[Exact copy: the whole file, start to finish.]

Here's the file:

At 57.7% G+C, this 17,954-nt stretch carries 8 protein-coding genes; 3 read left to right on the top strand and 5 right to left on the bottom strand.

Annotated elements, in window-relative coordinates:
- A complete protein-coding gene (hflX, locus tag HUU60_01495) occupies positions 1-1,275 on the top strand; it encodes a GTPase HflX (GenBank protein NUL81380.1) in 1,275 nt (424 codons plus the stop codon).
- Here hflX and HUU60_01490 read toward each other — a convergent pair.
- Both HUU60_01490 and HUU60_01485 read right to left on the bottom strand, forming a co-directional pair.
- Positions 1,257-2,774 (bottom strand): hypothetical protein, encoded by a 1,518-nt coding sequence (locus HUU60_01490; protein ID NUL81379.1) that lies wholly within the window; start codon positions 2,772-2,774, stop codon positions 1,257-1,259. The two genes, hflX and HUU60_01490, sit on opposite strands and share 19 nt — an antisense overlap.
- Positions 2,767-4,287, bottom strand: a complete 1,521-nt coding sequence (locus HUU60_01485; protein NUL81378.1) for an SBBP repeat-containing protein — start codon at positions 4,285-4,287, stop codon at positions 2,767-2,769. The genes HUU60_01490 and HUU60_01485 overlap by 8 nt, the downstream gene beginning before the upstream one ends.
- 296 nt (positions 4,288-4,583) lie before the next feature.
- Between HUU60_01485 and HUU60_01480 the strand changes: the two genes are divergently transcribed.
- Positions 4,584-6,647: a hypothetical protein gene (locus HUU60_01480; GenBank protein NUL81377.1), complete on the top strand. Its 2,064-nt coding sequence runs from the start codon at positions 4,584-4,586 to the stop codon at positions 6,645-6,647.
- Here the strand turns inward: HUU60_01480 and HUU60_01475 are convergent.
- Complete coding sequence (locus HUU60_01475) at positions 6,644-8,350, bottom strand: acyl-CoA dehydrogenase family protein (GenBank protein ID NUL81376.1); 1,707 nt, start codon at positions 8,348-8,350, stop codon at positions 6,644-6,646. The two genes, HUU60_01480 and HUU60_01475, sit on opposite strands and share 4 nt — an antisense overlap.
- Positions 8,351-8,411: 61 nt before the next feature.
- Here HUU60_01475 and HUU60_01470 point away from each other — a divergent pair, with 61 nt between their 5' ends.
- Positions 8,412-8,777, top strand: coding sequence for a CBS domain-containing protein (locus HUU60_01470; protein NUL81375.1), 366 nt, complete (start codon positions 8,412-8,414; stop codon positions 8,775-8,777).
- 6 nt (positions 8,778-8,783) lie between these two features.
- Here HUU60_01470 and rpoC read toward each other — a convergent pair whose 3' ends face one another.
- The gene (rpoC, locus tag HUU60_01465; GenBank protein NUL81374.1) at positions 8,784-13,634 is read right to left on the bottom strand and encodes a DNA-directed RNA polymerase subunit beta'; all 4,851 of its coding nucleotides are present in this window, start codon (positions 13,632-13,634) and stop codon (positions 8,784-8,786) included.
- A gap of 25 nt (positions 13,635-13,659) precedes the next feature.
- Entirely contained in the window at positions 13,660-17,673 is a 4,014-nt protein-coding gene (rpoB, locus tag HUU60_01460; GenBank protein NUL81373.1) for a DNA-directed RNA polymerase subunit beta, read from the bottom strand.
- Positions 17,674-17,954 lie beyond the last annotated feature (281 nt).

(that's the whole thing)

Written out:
At 57.7% G+C, this 17,954-nt stretch carries 8 protein-coding genes; 3 read left to right on the top strand and 5 right to left on the bottom strand.

Annotated elements, in window-relative coordinates:
- A complete protein-coding gene (hflX, locus tag HUU60_01495) occupies positions 1-1,275 on the top strand; it encodes a GTPase HflX (GenBank protein NUL81380.1) in 1,275 nt (424 codons plus the stop codon).
- Here hflX and HUU60_01490 read toward each other — a convergent pair.
- Both HUU60_01490 and HUU60_01485 read right to left on the bottom strand, forming a co-directional pair.
- Positions 1,257-2,774 (bottom strand): hypothetical protein, encoded by a 1,518-nt coding sequence (locus HUU60_01490; protein ID NUL81379.1) that lies wholly within the window; start codon positions 2,772-2,774, stop codon positions 1,257-1,259. The two genes, hflX and HUU60_01490, sit on opposite strands and share 19 nt — an antisense overlap.
- Positions 2,767-4,287, bottom strand: a complete 1,521-nt coding sequence (locus HUU60_01485; protein NUL81378.1) for an SBBP repeat-containing protein — start codon at positions 4,285-4,287, stop codon at positions 2,767-2,769. The genes HUU60_01490 and HUU60_01485 overlap by 8 nt, the downstream gene beginning before the upstream one ends.
- 296 nt (positions 4,288-4,583) lie before the next feature.
- Between HUU60_01485 and HUU60_01480 the strand changes: the two genes are divergently transcribed.
- Positions 4,584-6,647: a hypothetical protein gene (locus HUU60_01480; GenBank protein NUL81377.1), complete on the top strand. Its 2,064-nt coding sequence runs from the start codon at positions 4,584-4,586 to the stop codon at positions 6,645-6,647.
- Here the strand turns inward: HUU60_01480 and HUU60_01475 are convergent.
- Complete coding sequence (locus HUU60_01475) at positions 6,644-8,350, bottom strand: acyl-CoA dehydrogenase family protein (GenBank protein ID NUL81376.1); 1,707 nt, start codon at positions 8,348-8,350, stop codon at positions 6,644-6,646. The two genes, HUU60_01480 and HUU60_01475, sit on opposite strands and share 4 nt — an antisense overlap.
- Positions 8,351-8,411: 61 nt before the next feature.
- Here HUU60_01475 and HUU60_01470 point away from each other — a divergent pair, with 61 nt between their 5' ends.
- Positions 8,412-8,777, top strand: coding sequence for a CBS domain-containing protein (locus HUU60_01470; protein NUL81375.1), 366 nt, complete (start codon positions 8,412-8,414; stop codon positions 8,775-8,777).
- 6 nt (positions 8,778-8,783) lie between these two features.
- Here HUU60_01470 and rpoC read toward each other — a convergent pair whose 3' ends face one another.
- The gene (rpoC, locus tag HUU60_01465; GenBank protein NUL81374.1) at positions 8,784-13,634 is read right to left on the bottom strand and encodes a DNA-directed RNA polymerase subunit beta'; all 4,851 of its coding nucleotides are present in this window, start codon (positions 13,632-13,634) and stop codon (positions 8,784-8,786) included.
- A gap of 25 nt (positions 13,635-13,659) precedes the next feature.
- Entirely contained in the window at positions 13,660-17,673 is a 4,014-nt protein-coding gene (rpoB, locus tag HUU60_01460; GenBank protein NUL81373.1) for a DNA-directed RNA polymerase subunit beta, read from the bottom strand.
- Positions 17,674-17,954 lie beyond the last annotated feature (281 nt).